Puebla’s orthogonal design: the material expression of New World urbanism

In the twentieth century, when scholarship on Puebla’s urban form awakened urban historians’ interest, the research adopted a functionalist stance, inferring that the form Puebla adopted was a product of ordered and rational ideas, supposedly emanating from Renaissance urban principles. The now-classic study by author Eloy Mendez Sainz is a case in point. Mendez Sainz carried out a thorough study of Puebla’s urban form, publishing his Urbanismo у morfologia de las ciudades novohispanas: el diseno de Puebla (Urbanism and Morphology of New Spanish Cities: Puebla’s Design) in 1988.3 The author exposed the essential characteristics of the urban form. Namely, the streets run parallel with the central axes, wherein point zero is the main square generated by the cardo maximus (a north-south central axis in Roman urban design) and the decamanus maximum (the east-west central axis in Roman urban design). The intersection of the axes, in turn, marked the site of a rectangular plaza, where the city’s prominent civic and religious buildings find their location. In turn, the axes present an incline of approximately 24° 30' north to east (see Figure 2.1), with an exact reproduction of urban blocks of 200 by 100 varas (a vara measures approximately 83.59 cm), which would make the blocks 83.59 m by 167.18 m, in other words, a 2 to 1 proportion.4

The first reason for the north-south axis’s declination, argued Mendez Sainz, was to have stormwater runoff flow naturally down the streets and into the San Francisco River’s zigzagging causeway (which now runs in underground pipes under what is today 5 de Mayo Boulevard). The second reason was to protect the settlement from the prevailing northern winds, an idea that is possibly drawn from Vitruvius.5 However, Mendez Sainz’s contribution was to propose that the urban blocks’ declination also obeyed military-defensive purposes.6 In effect, there are two prominent hills in Puebla’s vicinity: the first stands to the northeast of the main square and was called Cerro de Belen, nowadays known as Cerro de Loreto, and the second one is located due west from the main square and was called Cerro de San Juan, nowadays known as Cerro de la Paz. The hills and the gridded layout align so that a clear linear perspective from the city’s streets allows for a privileged view of both topographical features, thus serving defensive purposes.7 While the functionalist aspects of the grid, as highlighted by Mendez Sainz, are of utmost importance in viceregal novohispanic (New Spanish) town-making, it is also imperative to dig deeper into the urban tradition and origins of Puebla’s urban form in order to perceive its full cultural and social complexity.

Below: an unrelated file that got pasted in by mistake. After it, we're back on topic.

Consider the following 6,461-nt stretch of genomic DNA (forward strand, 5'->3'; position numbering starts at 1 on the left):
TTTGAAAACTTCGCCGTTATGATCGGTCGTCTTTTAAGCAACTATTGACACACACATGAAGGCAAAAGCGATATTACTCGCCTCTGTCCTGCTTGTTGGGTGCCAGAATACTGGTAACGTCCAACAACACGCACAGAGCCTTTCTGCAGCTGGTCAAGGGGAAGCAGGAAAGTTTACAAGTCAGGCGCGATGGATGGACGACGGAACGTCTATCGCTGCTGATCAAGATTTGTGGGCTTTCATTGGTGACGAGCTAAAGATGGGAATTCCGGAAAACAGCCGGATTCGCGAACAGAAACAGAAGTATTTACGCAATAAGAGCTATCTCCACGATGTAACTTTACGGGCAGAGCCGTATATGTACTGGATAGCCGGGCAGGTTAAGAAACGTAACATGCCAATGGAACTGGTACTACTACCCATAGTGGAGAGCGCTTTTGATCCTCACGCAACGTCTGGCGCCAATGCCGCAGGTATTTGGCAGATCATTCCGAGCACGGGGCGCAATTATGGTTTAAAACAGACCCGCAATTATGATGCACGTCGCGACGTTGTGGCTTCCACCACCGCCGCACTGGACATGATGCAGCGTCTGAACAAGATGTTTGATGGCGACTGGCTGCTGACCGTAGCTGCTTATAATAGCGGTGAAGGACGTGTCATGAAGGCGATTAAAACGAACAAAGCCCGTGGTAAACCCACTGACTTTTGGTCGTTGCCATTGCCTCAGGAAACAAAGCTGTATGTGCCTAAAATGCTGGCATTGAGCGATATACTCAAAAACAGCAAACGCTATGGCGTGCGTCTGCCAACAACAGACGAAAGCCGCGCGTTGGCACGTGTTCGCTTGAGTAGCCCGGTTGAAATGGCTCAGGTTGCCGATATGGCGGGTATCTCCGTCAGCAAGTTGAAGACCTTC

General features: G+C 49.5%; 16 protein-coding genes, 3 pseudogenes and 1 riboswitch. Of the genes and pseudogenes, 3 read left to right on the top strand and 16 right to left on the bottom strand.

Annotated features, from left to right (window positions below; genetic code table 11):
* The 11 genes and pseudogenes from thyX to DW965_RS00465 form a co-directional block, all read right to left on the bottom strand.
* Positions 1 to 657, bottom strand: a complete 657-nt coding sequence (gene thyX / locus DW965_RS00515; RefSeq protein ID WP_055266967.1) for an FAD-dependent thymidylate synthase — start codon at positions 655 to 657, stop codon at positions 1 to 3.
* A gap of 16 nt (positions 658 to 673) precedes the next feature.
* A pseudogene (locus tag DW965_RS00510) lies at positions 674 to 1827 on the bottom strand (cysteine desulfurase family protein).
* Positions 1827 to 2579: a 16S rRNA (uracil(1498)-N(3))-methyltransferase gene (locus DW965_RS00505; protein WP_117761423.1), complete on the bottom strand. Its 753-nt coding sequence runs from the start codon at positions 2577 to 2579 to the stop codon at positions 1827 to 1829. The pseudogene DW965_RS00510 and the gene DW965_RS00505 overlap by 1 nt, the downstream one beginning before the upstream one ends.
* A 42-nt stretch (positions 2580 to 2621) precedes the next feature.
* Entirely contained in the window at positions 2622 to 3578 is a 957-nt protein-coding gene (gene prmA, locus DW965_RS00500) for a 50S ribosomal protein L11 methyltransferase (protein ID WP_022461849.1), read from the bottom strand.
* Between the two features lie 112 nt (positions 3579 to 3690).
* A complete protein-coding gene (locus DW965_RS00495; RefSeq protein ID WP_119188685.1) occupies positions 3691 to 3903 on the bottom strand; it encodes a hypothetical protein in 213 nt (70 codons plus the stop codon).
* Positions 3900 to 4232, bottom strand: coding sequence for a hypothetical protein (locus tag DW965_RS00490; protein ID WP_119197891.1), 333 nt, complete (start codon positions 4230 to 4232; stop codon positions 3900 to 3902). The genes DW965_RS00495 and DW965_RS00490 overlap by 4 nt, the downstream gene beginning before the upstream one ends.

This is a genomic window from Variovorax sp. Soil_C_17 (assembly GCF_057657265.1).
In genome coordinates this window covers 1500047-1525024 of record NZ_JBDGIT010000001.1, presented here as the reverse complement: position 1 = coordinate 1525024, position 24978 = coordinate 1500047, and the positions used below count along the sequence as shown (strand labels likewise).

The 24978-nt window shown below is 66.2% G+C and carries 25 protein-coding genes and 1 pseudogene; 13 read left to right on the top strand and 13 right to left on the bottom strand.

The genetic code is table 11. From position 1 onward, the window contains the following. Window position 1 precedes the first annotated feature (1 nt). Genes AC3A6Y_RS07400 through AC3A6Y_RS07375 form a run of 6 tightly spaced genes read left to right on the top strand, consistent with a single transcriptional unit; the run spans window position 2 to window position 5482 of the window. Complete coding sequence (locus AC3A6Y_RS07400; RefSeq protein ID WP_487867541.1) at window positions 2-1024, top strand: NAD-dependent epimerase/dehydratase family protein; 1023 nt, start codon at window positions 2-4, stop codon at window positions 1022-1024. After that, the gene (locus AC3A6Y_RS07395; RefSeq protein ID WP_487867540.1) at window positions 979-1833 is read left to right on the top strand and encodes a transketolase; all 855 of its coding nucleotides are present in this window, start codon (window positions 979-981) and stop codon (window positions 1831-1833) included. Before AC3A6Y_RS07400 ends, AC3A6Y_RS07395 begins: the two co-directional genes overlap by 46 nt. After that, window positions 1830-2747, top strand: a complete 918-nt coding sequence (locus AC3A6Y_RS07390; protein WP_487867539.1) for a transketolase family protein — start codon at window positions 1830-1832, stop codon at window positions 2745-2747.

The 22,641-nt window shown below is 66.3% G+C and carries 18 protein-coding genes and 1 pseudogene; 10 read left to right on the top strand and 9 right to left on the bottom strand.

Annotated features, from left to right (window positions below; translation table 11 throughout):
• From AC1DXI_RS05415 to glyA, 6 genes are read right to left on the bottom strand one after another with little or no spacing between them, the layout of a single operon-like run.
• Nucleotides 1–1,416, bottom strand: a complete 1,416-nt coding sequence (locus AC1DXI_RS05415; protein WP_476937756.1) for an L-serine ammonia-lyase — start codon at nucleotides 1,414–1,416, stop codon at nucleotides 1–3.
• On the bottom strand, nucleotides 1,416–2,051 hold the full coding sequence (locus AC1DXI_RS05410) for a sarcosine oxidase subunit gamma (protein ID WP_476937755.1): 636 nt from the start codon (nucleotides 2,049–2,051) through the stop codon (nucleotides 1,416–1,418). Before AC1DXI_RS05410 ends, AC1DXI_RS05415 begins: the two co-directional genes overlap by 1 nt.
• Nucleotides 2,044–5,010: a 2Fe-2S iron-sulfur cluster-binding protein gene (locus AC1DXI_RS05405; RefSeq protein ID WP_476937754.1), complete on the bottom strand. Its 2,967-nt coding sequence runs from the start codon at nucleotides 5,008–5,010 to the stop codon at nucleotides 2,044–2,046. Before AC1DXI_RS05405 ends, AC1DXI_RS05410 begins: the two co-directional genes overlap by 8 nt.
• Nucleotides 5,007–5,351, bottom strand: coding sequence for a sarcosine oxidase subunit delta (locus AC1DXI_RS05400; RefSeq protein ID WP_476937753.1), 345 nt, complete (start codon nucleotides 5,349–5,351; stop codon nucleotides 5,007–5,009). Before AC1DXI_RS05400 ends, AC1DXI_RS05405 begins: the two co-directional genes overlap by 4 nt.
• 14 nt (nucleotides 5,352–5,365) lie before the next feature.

Hispanic urban surveying traditions: the legal and practical aspects of city-making

When it comes to urban form, the Classical world should be credited for handing down the tradition of sacred geometry to medieval Europe, at least when applied to land-surveying traditions. As Joseph Rykwert has pointed out, the Corpus Agrimensorum Romanorum, loosely translated as the Corpus of Roman Surveying, a series of treatises probably composed during the first century AD,8 was a “rationalized” tradition that the Roman world inherited from earlier Etruscan beliefs, and these, in turn, were based on the recognition of the sacredness of boundaries and ownership titles.

Rykwert also pointed toward the cosmological implications of land surveying, basing his affirmation on how ancient sources, such as Plutarch, Mac- robius, and Varro, revealed these ideas.9 The cosmological symbolism began with the act of choosing a site for the new settlement. This single act entailed the site’s examination by the town founder, who had by then observed the movement of animals, the flight of birds, and cloud patterns to detect any issues with the site and determine whether the day for performing the founding rites would be propitious. In the Italian Peninsula, the practice of har- uspicy or extispicy (divination through examining an animal’s entrails, but mainly, in the Ancient Romans’ case, the animal’s liver) was also associated with rituals practiced when founding a new town, as reported by Vitruvius.10